Truth as an Action Word
How do we present truth? Well, there are many ways. One powerful way is to define truth as an action word. In a study that my colleagues and I did about how Adventists in Southern Asia-Pacific Division were converted into the church, we found out that, among others, friends and neighbors played a significant role. For example, one participant said, “They would serenade us early in the morning.” One man, in his mid-20s, was so touched when an 11-year-old boy, who was his neighbor, invited him to church. He said he felt that that boy cared so much for him. Another participant shared that he was not able to continue his studies after his elementary grades because there was no high school in his place. At age 17, he went to the city and attended a government school. He stayed in a dormitory owned by an Adventist church. In the evenings, according to him, the pastor’s wife would help him and his dorm mates with their homework. Two years later, he was baptized. (See Rosario, Aguillon, Opao, Opao, & Adil, 2015.)
In another study that my colleagues and I did, one woman, who at the time of our interview was in her mid-80s, recalled her experiences during the war. “God spared my life, and I dedicated my life to Him.” She narrated how she would share food to the poor, give medicines to the sick, and with her bike bring people to church on Sabbath. In a country where Christians were a minority, she had brought hundreds of people to the feet of Jesus. (See Rosario, Aguillon, Adil, Opao, & Opao, 2018.)
You Are the Message
Ellen White underscores the weighty responsibility that is every Christian’s privilege. She writes,
The people of God are His representatives upon the earth. . . . They are God’s witnesses, the channels through which He will communicate to an unbelieving world the knowledge of his will and the wonders of His grace. . . . The piety of the Christian constitutes the standard by which worldlings judge the gospel. Trials patiently borne, blessings gratefully received, meekness, mercy, and love, habitually exhibited, are the lights that shine forth in the character before the world. (PP 134.2)
A Christian’s example cannot be underestimated. In the same study on church members’ conversion I mentioned earlier (Rosario et al., 2015), 45.5% of our participants (224 from different age groups, from seven countries in SSD) attested that they accepted Jesus Christ because of the witness of their parents. They shared a common thread in their testimonies, which one of the participants aptly articulated: “Since I was a child, I have seen how my parents lived a godly life. I didn’t follow them just because they were my parents but because I believe this is the true religion.” Another participant who was drawn to Christ because of the influence of a friend said, “I liked her lifestyle. She had peace in her heart. So I decided to go to church with her. Later, I decided to be baptized.”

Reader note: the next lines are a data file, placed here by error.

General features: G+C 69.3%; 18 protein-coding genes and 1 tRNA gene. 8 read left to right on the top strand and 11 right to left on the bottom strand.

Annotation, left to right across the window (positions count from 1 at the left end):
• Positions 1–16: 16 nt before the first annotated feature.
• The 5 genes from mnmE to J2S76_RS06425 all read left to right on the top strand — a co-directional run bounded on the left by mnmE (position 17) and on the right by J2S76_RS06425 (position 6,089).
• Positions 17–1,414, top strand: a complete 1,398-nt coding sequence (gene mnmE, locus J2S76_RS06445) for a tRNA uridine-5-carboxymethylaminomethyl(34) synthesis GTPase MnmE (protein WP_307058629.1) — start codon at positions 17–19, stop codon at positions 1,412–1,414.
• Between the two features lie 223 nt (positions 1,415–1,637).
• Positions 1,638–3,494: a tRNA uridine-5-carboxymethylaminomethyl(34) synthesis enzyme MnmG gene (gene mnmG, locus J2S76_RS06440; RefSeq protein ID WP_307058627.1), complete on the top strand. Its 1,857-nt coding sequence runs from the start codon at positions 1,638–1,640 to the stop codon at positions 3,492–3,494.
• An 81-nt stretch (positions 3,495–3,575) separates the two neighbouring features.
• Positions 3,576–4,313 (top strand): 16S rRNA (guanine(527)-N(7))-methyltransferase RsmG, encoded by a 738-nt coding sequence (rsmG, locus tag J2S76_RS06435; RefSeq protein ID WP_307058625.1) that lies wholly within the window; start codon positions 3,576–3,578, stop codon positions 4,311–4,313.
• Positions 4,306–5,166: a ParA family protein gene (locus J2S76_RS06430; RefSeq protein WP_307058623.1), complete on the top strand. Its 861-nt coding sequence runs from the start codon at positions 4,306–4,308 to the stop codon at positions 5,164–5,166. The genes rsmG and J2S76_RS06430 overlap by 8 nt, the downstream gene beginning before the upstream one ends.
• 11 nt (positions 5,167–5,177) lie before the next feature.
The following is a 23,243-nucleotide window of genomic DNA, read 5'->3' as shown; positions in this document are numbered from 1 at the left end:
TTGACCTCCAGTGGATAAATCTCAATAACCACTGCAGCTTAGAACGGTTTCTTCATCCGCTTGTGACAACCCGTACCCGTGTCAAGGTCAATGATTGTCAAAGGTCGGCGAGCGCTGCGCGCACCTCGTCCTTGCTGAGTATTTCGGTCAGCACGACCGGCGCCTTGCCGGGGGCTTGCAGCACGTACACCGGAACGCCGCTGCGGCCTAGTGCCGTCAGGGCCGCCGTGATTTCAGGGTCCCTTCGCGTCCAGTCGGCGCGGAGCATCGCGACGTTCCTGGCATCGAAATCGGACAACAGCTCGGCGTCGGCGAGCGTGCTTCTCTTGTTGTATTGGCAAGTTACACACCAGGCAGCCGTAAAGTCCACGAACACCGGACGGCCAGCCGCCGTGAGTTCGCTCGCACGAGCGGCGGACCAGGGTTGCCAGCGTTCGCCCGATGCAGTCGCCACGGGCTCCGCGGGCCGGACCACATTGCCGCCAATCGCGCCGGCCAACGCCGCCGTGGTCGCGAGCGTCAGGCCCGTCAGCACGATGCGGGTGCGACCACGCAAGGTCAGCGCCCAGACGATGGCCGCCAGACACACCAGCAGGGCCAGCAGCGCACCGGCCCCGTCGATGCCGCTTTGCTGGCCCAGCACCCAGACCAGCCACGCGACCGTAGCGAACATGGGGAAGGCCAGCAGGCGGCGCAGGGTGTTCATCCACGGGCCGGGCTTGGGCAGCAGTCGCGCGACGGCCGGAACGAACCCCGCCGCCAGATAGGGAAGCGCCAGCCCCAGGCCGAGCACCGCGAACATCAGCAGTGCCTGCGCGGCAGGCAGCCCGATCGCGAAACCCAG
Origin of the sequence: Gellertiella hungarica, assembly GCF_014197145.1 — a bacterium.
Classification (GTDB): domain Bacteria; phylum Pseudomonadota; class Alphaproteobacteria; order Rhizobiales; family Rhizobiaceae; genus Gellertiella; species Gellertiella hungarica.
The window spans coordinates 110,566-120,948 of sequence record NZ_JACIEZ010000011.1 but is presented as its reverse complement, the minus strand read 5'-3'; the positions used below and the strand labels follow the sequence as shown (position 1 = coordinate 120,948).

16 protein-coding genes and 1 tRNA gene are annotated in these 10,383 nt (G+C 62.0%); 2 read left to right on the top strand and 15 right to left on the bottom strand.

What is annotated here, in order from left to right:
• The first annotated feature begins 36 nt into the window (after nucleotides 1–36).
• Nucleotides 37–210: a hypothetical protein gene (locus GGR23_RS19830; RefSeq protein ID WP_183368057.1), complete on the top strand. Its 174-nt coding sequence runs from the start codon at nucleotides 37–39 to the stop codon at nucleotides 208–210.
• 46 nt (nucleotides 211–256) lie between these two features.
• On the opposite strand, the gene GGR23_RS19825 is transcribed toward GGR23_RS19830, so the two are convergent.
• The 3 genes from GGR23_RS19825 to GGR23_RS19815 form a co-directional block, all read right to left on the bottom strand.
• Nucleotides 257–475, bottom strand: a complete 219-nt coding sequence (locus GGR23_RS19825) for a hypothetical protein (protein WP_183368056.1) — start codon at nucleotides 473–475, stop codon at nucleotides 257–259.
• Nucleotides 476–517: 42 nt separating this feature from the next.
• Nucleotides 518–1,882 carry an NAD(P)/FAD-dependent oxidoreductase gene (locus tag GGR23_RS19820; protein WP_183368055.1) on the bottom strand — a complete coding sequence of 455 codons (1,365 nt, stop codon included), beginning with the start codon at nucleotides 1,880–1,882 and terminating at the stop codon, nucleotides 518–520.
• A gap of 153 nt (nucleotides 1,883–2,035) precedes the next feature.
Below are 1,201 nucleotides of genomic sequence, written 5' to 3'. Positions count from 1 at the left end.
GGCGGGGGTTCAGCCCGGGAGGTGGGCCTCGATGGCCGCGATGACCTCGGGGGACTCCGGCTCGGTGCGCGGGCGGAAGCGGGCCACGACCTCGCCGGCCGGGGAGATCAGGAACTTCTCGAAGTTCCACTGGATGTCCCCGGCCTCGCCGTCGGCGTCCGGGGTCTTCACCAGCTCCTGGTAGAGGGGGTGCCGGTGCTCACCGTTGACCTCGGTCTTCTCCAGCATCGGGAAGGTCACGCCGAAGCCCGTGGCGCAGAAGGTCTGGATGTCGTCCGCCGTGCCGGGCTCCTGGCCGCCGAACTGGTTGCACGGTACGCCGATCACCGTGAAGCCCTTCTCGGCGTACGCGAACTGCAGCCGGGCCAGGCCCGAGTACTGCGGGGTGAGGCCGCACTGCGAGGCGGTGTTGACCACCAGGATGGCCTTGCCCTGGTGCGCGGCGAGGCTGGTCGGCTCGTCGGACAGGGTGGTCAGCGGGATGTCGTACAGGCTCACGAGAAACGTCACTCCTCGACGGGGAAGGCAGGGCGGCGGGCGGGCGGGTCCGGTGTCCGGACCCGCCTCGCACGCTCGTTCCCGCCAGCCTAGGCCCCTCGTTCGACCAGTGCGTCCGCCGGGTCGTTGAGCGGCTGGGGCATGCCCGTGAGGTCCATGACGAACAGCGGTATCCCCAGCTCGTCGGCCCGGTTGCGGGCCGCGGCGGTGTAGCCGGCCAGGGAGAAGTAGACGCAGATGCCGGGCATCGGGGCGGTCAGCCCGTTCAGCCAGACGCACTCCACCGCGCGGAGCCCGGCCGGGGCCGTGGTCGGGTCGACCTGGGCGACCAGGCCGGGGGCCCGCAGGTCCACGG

Paul admonished Timothy, “Do you best to present yourself to God as one approved, a workman who does not need to be ashamed and who correctly handles the word of truth” (2 Tim. 2:14). Paul closed his letter with an encouragement: “The Lord be with your spirit. Grace be with you” (4:22). This same prayer is for us for the challenge before us is great: That through us “the message might be fully proclaimed” and that those who haven’t heard of Him will know Him and accept Him as their Savior (2 Tim. 4:17).
Rosario, A. H., Aguillon, C. J. T., Opao, R. G., Opao, S. B., & Adil, J. V. (2014). Holding on to their faith: The lived experiences of Adventist church members in Southeast Asia. International Forum, 17(1), 17-37.
Rosario, A. H., Aguillon, C. J., & Lucion, M. (2015). Journeys from grief to hope: Visual and verbal voices of post-Yolanda youth. International Forum, 18(2), 5-25.
Rosario, A. H., Aguillon, C. J., Adil, J., Opao, S., & Opao, R. (2018). Stories of conversion, retention, and reclamation: The Southeast Asian experience. In P. Cincala (Ed.), Fresh look at denominational research: Role, impact, & scope (pp. 281-306). Berrien Springs, MI: Andrews University Press.
White, E. G. (2018). Patriarchs and prophets. Retrieved from https://egwwritings-a.akamaihd.net/pdf/en_PP.pdf
Arceli H. Rosario is a professor and chair of the Education department at AIIAS (Adventist International Institute of Advanced Studies), as well as director of the MAT, EdS, and PhD in Education programs.
Photo courtesy of Pexels.
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This is a companion discussion topic for the original entry at http://spectrummagazine.org/node/10681